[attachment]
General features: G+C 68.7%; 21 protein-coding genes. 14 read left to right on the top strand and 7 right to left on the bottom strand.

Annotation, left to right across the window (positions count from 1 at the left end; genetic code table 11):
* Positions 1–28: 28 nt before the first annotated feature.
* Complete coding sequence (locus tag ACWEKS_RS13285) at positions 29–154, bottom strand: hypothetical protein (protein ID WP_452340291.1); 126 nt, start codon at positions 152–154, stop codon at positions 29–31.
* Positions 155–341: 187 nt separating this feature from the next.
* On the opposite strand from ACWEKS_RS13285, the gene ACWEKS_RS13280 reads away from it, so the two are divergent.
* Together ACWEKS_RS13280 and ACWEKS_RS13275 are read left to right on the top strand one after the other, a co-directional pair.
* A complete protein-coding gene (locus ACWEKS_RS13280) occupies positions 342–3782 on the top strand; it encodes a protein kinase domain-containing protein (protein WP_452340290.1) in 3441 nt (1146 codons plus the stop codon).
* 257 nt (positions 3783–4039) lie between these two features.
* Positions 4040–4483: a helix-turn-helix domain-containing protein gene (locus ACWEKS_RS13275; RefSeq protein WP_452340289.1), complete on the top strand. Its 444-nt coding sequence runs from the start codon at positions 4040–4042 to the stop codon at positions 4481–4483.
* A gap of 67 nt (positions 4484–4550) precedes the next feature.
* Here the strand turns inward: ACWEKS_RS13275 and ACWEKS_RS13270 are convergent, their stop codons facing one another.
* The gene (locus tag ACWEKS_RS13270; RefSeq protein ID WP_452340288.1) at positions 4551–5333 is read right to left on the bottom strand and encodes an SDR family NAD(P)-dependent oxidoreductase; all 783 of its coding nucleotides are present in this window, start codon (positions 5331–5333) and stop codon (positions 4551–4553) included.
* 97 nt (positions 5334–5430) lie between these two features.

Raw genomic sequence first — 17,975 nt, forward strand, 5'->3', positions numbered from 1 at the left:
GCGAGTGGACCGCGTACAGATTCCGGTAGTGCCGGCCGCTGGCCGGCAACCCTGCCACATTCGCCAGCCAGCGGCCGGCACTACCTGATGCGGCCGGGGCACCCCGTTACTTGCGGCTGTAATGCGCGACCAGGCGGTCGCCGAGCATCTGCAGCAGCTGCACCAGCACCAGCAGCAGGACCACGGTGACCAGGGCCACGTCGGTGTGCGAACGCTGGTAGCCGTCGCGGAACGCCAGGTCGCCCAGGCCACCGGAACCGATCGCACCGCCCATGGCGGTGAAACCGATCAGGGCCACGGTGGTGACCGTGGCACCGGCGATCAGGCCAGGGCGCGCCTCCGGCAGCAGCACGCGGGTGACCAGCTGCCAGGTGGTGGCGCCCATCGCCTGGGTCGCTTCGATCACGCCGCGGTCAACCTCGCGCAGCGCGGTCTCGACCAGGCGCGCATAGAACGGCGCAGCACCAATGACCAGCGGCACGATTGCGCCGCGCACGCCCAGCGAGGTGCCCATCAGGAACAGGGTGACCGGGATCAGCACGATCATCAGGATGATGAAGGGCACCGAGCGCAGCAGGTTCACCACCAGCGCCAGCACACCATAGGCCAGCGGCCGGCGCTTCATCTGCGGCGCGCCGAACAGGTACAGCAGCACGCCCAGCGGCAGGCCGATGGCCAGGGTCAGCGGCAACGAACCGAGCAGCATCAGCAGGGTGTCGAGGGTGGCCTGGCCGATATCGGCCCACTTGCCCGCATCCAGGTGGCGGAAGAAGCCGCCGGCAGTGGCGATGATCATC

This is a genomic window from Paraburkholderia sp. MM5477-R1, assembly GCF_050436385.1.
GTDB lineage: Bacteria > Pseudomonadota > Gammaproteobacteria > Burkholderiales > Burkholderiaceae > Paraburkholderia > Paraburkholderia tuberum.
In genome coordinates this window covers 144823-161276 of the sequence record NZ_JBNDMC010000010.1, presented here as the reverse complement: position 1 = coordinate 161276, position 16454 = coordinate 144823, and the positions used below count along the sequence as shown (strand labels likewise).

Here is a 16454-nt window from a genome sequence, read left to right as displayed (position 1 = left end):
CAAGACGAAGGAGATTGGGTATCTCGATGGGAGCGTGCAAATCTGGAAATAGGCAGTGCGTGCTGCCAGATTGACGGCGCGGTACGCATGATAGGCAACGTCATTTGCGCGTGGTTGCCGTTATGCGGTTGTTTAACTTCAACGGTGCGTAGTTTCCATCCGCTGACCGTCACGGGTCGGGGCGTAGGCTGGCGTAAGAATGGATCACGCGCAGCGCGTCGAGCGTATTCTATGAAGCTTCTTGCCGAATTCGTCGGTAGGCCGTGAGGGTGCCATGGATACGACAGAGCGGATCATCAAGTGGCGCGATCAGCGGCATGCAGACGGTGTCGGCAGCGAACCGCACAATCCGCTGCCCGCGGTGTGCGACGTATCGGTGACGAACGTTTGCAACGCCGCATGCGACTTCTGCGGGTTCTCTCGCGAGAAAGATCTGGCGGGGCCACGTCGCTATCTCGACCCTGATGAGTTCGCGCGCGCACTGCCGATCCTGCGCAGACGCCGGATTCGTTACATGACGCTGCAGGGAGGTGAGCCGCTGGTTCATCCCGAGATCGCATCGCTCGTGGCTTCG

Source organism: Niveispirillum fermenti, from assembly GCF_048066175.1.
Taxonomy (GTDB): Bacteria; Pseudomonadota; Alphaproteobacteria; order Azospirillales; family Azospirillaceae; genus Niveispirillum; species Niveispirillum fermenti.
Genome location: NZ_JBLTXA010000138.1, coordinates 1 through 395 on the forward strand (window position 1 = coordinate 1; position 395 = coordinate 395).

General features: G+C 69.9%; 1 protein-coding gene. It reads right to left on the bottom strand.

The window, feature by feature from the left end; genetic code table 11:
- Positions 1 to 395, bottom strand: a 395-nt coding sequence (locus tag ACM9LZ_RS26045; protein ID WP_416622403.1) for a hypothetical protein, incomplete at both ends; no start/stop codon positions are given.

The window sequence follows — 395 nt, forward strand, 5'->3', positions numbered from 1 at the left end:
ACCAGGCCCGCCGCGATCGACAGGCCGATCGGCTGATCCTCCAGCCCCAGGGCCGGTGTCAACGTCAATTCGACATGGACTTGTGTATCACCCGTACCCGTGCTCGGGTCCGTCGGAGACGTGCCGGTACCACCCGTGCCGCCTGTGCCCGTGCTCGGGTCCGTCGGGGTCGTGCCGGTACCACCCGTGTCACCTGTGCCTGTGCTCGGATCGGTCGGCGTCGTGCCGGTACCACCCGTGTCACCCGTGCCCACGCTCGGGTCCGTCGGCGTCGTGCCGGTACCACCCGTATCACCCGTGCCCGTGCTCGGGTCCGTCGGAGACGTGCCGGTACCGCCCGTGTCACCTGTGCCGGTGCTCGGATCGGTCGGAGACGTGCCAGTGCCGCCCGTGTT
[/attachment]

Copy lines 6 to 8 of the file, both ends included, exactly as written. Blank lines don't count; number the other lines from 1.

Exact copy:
* On the opposite strand from ACWEKS_RS13285, the gene ACWEKS_RS13280 reads away from it, so the two are divergent.
* Together ACWEKS_RS13280 and ACWEKS_RS13275 are read left to right on the top strand one after the other, a co-directional pair.
* A complete protein-coding gene (locus ACWEKS_RS13280) occupies positions 342–3782 on the top strand; it encodes a protein kinase domain-containing protein (protein WP_452340290.1) in 3441 nt (1146 codons plus the stop codon).